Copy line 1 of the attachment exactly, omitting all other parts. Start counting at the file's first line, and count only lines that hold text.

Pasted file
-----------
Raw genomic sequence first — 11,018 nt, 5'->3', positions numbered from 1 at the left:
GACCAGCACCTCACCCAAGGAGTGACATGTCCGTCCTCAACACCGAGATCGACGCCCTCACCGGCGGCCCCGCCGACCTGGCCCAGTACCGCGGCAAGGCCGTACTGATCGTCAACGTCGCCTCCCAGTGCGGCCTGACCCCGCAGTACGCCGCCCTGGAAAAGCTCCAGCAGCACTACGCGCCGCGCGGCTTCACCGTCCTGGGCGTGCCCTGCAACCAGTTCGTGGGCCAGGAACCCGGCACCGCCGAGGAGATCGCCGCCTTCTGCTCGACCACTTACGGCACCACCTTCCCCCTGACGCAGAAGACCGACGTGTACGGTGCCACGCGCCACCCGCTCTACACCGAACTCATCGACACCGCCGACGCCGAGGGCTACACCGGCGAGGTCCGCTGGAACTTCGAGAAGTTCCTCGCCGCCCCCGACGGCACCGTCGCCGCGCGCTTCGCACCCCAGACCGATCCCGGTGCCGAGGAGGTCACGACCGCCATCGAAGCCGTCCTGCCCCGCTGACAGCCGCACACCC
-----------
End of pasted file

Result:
Raw genomic sequence first — 11,018 nt, 5'->3', positions numbered from 1 at the left: